The Wallochmor Ceilidh Band filled dance floors all over Scotland in a ten year ‘tear’ that produced high quality music, countless gigs, five big selling albums and a whole lot of fun for both the band and their enthusiastic audiences.
Part of their attraction, accordionist Freeland Barbour believes, was that the band looked like five ordinary blokes. They didn’t wear tartan or formal dress, although on their first engagement drummer Gus Miller turned up with his dinner suit in its hanger while the others were much more scruffily attired, and they didn’t stand on ceremony. Their style was a vigorous blend that appealed across on the folk, Scottish Country Dance and Strathspey & Reel Society scenes and their sound was very much their own.
The seeds of the band were sown in 1976 when Freeland was still enjoying working with Silly Wizard but considering a less hectic lifestyle. He knew Sandy Coghill from the Wick Scottish Dance Band and thought their playing, Freeland on piano accordion and Sandy on 3-row button box, would combine well. They began to get bookings as a duo and in 1977, having been booked to play at Kinross Folk Festival, they decided spontaneously to enter the Ceilidh Band Competition. Not only did they surprise themselves by winning with an ad hoc line-up, legend has it that by the time the results were announced they’d forgotten who had played with them. So the band that appeared at the prize winners’ concert had a different line-up to the band that won the competition.
Soon afterwards Freeland and Sandy began to get dance bookings. Sandy knew a bassist, Neil McMillan, and a fiddler, Jim Barrie. Neil knew a drummer, Gus Miller, and despite the fact that none of them knew all of the others, their first gig at the Linburn Centre in West Lothian went really well. Within a year they were playing every weekend, and sometimes up to four or five times a week, and had released their first LP, Looking for a Partner, on their own label, Lapwing.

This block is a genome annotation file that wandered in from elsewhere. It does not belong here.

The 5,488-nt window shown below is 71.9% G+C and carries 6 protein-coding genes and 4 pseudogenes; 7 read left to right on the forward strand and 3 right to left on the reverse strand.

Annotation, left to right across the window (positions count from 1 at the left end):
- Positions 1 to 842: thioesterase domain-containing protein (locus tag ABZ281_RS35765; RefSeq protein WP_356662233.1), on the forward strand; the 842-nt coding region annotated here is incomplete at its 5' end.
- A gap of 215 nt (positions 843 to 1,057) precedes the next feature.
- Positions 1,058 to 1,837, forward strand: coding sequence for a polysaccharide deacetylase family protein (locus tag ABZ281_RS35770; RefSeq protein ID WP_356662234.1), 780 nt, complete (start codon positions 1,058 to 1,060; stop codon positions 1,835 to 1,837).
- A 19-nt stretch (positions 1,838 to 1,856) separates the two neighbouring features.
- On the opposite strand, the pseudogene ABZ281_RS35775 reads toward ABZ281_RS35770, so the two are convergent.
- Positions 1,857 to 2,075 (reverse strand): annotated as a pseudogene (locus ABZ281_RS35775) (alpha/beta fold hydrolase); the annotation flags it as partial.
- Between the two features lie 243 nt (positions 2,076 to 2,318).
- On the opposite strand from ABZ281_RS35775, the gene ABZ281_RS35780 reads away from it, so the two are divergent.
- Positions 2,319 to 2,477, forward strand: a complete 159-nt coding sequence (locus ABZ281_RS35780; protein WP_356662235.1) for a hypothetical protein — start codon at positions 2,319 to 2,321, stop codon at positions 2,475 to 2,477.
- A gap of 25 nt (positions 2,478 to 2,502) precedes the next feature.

Their fast, rugged style, with Freeland and Sandy playing in unison proved especially popular in the north-west Highlands and Islands but they were also made welcome in London, Northumberland and Cumbria and as far afield as Denmark, where they appeared at the Tønder Festival, and in Lagos, where Freeland distinguished himself by learning the Nigerian national anthem in a matter of seconds following a tape recorder breakdown.
A typical Wallochmor night would feature a concert – Archie Fisher, piper John Burgess, Flora MacNeil, Alastair MacDonald, and Alasdair Gillies were among their guests – followed by a dance and this formula, which suited Highland village halls particularly, transferred with spectacular success to venues such as Eden Court in Inverness and the Queen’s Hall in Edinburgh. The band’s policy of only taking a booking if all five musicians were available – with the exception of a spell when Ally McIntyre substituted for Gus after a serious accident at work – meant that audiences and television and radio producers knew to expect the same high quality performance every time.
In 1985 Sandy moved to Skye and with the others based variously in Edinburgh, Alloa and Loch Lomond where they worked in jobs ranging from engineer to orthodontist to radio producer, it became difficult to keep the band going. They went out on a high with a packed gig at the Assembly Rooms in Edinburgh in 1988. Jim Barrie sadly died in 2016 but the Wallochmor sound lives on through recordings and in the memories of those who accepted the Wallochmor invitation to “take the floor”.